GOMA, Democratic Republic of Congo (Reuters) - M23 rebels in the eastern Democratic Republic of Congo have carried out dozens of summary executions, raped scores of women and recruited men and boys by force while receiving support from neighbouring Rwanda, Human Rights Watch (HRW) said.
The accusations from the rights campaigner came as the Tutsi-dominated insurgents clashed with government forces on Monday just a few kilometres from Goma, the largest city in Congo's mineral-rich but violence-plagued eastern borderlands.
M23 provoked international outcry last November when the rebels - with support from neighbouring Rwanda, according to a United Nations group of experts - captured and briefly held the city of 1 million people.
That Rwandan support has continued, HRW said, even after M23's former leader, General Bosco Ntaganda, surrendered to the International Criminal Court at the U.S. embassy in Rwanda in March.
"This support is sustaining an armed group responsible for numerous killings, rapes and other serious abuses," Daniel Bekele, Africa director at Human Rights Watch, said in the report
Both M23 and the Rwandan government rejected the accusations.
Having interviewed more than 100 civilians and former M23 fighters since March, HRW researchers concluded that the rebels had executed at least 44 people, some after being accused of collaborating with M23's Hutu militia enemies.
M23 fighters killed 15 Hutu civilians in several villages in the Rutshuru territory of North Kivu province on April 25 and 26, and at least another six there two months later, according to the rights group.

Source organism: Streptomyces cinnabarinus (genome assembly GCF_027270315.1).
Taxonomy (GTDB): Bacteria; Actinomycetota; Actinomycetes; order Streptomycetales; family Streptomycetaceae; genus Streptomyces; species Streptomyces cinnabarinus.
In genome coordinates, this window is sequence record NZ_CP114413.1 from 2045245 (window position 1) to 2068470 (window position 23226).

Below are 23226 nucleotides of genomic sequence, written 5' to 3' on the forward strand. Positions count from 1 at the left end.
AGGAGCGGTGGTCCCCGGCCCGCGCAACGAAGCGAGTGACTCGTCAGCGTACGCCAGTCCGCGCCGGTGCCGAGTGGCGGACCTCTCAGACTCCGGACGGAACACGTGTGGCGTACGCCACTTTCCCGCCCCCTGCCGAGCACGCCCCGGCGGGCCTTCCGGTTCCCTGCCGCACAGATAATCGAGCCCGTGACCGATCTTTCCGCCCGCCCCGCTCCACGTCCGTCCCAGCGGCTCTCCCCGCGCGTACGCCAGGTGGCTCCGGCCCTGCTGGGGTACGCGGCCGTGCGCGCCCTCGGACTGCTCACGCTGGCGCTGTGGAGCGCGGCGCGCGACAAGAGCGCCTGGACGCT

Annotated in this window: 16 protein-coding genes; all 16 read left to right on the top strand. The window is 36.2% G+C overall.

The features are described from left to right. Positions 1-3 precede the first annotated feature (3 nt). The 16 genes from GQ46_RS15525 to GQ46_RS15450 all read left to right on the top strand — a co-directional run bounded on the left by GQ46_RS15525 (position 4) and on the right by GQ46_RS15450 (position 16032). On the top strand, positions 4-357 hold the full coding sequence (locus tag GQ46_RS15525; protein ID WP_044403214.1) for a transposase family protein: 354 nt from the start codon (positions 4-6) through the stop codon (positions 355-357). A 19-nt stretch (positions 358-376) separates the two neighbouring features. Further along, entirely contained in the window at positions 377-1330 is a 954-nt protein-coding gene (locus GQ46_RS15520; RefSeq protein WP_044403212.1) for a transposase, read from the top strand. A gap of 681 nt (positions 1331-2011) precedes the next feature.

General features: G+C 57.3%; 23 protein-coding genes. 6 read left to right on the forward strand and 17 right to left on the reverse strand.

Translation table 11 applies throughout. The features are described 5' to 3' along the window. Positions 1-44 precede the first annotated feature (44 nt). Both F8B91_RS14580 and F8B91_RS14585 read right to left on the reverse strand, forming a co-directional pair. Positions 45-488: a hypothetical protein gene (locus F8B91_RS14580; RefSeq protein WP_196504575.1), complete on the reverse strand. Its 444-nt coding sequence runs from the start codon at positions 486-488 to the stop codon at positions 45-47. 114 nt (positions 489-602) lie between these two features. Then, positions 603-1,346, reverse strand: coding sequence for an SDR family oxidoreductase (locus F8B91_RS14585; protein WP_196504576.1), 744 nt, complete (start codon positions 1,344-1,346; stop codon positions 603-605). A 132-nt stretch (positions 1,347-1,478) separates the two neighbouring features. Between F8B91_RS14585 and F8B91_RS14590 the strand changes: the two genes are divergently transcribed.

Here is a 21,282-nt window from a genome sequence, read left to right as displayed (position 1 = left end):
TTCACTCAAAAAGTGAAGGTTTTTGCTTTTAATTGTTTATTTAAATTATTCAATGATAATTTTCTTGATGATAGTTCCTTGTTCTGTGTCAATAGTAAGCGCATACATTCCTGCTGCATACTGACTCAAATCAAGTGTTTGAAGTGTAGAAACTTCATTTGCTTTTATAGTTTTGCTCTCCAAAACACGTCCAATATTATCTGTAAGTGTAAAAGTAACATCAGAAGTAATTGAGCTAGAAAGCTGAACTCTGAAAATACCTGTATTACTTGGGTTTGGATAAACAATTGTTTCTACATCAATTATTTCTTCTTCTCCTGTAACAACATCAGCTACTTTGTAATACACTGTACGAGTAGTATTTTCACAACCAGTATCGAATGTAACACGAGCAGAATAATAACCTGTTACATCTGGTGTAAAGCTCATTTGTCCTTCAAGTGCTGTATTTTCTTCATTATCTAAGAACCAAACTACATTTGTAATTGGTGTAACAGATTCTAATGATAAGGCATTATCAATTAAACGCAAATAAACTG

Other executions targeted recruits attempting to desert the rebels' ranks and prisoners caught while trying to escape, it said.
HRW said it found 61 cases of rape by M23 fighters who in many cases threatened to kill their victims if they reported the attacks or sought medical treatment.
The rebels also have forcibly recruited dozens of men and boys since March, HRW said, often abducting or arresting them and accusing them of belonging to rival militia groups before enrolling them.
Fighters were recruited in Congo as well as in Rwanda where many were taken from the ranks of demobilised soldiers and militia there.
M23 rejected the allegations of abuse, accusing HRW of deliberately attempting to tarnish the movement's image.
"It's false. That is clear. There isn't a single place in the territory we hold where we have harmed anyone," M23 spokesman Amani Kabasha told Reuters.
He also rejected the accounts of witnesses who claimed to have seen uniformed Rwandan soldiers crossing the border in and out of Congo and denied that M23 had received outside support.
After 11 regional nations including Rwanda and Congo signed an agreement to end the long-simmering conflict earlier this year, the country's U.N. mission started deploying an intervention force to neutralise armed groups in eastern Congo.
But the latest U.N. experts' report seen by Reuters last month said military officers from Rwanda and Congo were continuing to fuel violence in the region by supporting rival groups.
Rwanda has repeatedly denied meddling in its much larger western neighbour, and on Monday quickly rejected the findings of the HRW report.
"It's the same old stuff," Rwanda's Deputy U.N. Ambassador Olivier Nduhungirehe said following a U.N. Security Council meeting on the experts' report.
(Additional reporting by Louis Charbonneau at the United Nations; Writing by Joe Bavier; Editing by Paul Simao)